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Osteoarthitis news

Osteoarthritis just as severe as rheumatoid arthritis

European League Against Rheumatism, ttps://www.sciencedaily.com/releases/2016/06/160609115314.htm

June 9 2016, Rheumatologists more likely to underestimate clinical status of their OA patients than their RA patients.

Previous studies have shown that physicians and their patients with various rheumatic conditions, including RA, tend to rate the impact of the disease very differently. , Although recent evidence suggests similar disease burdens in both OA and RA, OA is still generally regarded as being less severe than RA.

In this new study, patient perception of disease severity was greater than physician assessment (by two Units or more) in one third of 243 OA patients and one fifth of 216 RA patients. The assessments of severity were equivalent in just over one half of OA and two thirds of RA patients. Physician evaluation of severity was greater than patient assessment (by two Units or more) in 10% of OA and 15% of RA patients. Physician and patient evaluation of disease severity are both based on a 0-10 visual analogue scale; patient assessment included completion of a multidimensional health assessment questionnaire, with scores for physical function, pain and fatigue, a symptom checklist, and a self-reported joint count.

Stem cell treatment for osteoarthritis of the knee may help rebuild lost cartilage

Published on March 23, 2015, News Medical

According to Director, Dr. Nathan Wei of the Arthritis Treatment Center, “Osteoarthritis options in the past have been limited to symptom relief. We are now entering an era where we have therapies that may also rebuild lost cartilage.”

Osteoarthritis (OA) is a disease due to loss of cartilage, the gristle that caps the ends of long bones and provides cushioning and shock absorption.

He goes on to say, “by administering adult stem cells, in a certain fashion, we may be able to restore lost cartilage. While this action has been demonstrated in multiple animal models, it has only been described in anecdotal reports in humans. Fortunately, we are now conducting clinical studies that are much better controlled and more scientifically valid.”

Dr. Wei adds, “The positive effect on arthritis is not only due to multiplication, division, and transformation of the stem cell into cartilage, but it is also due to the fact the stem cell releases proteins that attract other reparative cells to the area. This is called the ‘paracrine’ effect.”

“We are excited about the early results of our investigation and hope the results will continue to be positive. If so, I hope that knee replacement surgery might become a thing of the past,” he concludes.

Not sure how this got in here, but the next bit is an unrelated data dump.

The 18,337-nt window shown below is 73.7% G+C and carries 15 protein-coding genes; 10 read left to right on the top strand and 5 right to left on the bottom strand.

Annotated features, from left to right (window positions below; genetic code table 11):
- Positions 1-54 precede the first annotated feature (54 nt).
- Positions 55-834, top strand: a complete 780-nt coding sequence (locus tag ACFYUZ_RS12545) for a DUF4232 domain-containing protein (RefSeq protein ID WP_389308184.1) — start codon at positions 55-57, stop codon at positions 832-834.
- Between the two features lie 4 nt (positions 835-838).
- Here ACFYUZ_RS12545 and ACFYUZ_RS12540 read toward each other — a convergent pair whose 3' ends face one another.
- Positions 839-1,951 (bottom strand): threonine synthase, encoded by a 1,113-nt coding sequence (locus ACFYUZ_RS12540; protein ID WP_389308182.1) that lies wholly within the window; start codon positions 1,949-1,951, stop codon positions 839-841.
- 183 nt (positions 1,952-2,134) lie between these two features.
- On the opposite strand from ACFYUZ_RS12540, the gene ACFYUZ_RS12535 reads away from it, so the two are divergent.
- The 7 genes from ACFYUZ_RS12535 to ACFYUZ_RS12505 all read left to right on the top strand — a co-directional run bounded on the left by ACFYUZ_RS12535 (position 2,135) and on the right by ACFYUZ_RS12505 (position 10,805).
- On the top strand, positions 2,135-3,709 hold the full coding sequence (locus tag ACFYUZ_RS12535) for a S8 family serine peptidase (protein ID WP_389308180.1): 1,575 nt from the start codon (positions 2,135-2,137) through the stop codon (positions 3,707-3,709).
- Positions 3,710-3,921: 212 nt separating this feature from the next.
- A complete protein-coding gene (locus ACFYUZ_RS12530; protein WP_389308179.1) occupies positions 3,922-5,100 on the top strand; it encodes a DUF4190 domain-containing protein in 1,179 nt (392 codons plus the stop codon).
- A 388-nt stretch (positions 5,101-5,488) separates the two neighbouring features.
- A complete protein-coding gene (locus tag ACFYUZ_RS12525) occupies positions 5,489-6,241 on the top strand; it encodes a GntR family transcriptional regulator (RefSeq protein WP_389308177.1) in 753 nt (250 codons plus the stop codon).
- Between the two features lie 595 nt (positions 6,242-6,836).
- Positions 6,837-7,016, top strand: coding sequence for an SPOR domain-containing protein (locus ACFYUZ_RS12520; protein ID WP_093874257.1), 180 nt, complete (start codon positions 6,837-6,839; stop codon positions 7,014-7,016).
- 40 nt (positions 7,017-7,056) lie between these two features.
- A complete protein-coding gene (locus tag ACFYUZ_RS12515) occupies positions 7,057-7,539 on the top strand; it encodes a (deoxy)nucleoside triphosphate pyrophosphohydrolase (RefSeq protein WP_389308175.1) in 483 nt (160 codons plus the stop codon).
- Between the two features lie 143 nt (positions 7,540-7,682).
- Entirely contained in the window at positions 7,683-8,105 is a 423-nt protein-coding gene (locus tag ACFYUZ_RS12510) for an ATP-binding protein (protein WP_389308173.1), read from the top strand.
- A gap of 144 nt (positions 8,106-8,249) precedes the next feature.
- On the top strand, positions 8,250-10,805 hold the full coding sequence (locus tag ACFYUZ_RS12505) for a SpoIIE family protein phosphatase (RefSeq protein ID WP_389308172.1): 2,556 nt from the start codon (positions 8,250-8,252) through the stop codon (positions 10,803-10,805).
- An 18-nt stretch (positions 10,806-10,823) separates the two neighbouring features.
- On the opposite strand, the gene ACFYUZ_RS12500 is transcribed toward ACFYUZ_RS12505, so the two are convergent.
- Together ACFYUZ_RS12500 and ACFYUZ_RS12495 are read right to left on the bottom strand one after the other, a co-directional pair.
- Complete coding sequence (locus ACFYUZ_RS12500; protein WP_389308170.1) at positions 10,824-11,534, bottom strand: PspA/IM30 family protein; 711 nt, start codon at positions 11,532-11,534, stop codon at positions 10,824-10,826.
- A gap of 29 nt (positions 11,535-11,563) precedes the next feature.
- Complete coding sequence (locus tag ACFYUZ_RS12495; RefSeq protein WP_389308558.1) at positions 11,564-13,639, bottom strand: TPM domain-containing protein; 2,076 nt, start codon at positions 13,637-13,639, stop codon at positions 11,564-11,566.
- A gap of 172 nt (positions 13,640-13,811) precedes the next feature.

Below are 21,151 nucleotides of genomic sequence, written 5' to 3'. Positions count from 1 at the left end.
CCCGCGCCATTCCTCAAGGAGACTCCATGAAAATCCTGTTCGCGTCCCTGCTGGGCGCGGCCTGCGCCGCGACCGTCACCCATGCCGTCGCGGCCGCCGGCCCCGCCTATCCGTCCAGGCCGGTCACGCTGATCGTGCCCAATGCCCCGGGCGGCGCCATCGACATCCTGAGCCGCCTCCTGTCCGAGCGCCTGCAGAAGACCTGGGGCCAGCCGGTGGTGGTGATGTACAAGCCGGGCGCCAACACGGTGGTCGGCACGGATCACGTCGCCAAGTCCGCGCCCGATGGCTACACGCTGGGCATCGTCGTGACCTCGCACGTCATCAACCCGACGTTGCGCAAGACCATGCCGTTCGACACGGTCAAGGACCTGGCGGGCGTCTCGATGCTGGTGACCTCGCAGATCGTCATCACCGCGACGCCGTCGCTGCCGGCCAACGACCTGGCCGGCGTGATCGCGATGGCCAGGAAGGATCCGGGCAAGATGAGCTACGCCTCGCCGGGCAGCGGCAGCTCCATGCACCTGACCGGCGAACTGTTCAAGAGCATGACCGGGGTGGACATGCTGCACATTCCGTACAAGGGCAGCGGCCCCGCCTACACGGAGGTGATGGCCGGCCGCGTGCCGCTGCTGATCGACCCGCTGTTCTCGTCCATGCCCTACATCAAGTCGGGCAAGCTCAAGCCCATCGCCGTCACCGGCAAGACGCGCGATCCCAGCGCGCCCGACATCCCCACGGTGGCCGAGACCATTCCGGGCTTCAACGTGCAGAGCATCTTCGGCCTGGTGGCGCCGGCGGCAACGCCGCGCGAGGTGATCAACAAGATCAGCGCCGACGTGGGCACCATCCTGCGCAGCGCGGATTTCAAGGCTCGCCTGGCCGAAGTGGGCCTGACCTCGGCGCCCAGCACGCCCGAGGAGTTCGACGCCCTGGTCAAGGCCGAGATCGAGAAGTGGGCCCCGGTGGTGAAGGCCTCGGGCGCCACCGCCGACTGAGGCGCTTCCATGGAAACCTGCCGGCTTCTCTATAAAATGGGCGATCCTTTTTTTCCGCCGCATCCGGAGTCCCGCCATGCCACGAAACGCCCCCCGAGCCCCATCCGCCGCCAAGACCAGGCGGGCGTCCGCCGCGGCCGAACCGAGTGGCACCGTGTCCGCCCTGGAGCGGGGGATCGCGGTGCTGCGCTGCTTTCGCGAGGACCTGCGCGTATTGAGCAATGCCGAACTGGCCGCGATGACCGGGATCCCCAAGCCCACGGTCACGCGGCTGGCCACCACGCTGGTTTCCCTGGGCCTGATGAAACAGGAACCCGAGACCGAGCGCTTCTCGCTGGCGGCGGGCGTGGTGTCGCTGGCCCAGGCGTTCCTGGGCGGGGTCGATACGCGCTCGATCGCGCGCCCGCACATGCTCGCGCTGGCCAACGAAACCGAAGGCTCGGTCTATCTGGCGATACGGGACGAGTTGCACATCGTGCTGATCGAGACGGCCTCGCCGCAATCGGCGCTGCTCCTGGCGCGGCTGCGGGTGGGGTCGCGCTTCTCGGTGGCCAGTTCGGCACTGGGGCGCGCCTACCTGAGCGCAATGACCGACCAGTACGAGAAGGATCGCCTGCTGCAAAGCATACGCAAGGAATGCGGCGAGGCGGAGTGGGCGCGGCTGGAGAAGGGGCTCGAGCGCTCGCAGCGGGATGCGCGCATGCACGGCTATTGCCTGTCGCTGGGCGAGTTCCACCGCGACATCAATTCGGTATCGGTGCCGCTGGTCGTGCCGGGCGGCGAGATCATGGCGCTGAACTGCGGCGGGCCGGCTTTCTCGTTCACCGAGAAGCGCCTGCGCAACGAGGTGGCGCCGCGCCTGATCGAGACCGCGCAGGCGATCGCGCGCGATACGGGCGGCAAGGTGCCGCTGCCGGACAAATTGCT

Dr. Wei is a board-certified rheumatologist and regenerative medicine expert. He is director of the Arthritis Treatment Center located in Frederick, Maryland.

Stem Cell Mobilization Therapy may be Effective Against Osteoarthritis

Currently, Osteoarthritis (OA) treatment involves the use of anti-inflammatory drugs, analgesics, lubricating supplements, or surgery,” said study lead author Dr. Shih-Chieh Hung of the Department of Medical Research and Education at the Taipei Veterans general Hospital in Taiwan. “Recently, hematopoietic (blood) stem cells derived from bone marrow have emerged as a potential treatment for OA. We hypothesized that G-CSF-mobilized peripheral blood stem cells (gm-PBSCs) contain a population of primitive stem cells that have the capacity for mobility once released from stem cell niches.” “The researchers noted that the use of G-CSF administration in humans to treat other diseases and conditions has been found to be “safe and effective,” despite known side effects such as bone pain, headache, fatigue, and nausea which, they added, are generally “transient, self-limiting and without long-term consequences.””Although potential long-term adverse effects, such as malignancy after G-CSF administration have been reported, the frequency is low and the relationship between major adverse effects and G-CSF administration is not clear,” said Dr. Hung.

Walk 6,000 steps a day to keep osteoarthritis at bay

Daniel White, PT, ScD, from Sargent College at Boston University in Massachusetts said that the study examines if more walking equates with better functioning, and if so, how much daily walking is needed to minimize risk of developing problems with mobility in people with knee OA. The researchers measured daily steps taken by 1788 people with or at risk for knee OA, who were part of the Multicenter Osteoarthritis Study. Walking was measured with a monitor over seven days and functional limitation evaluated two years later, defined as a slow walking speed and a Western Ontario and McMaster Universities Arthritis Index (WOMAC) physical function score greater than 28 out of 68. Walking an additional 1,000 steps each was associated with between a 16 percent to 18 percent reduction in incident functional limitation two years later, while walking less than 6,000 steps daily was the best threshold for identifying those who developed functional limitation.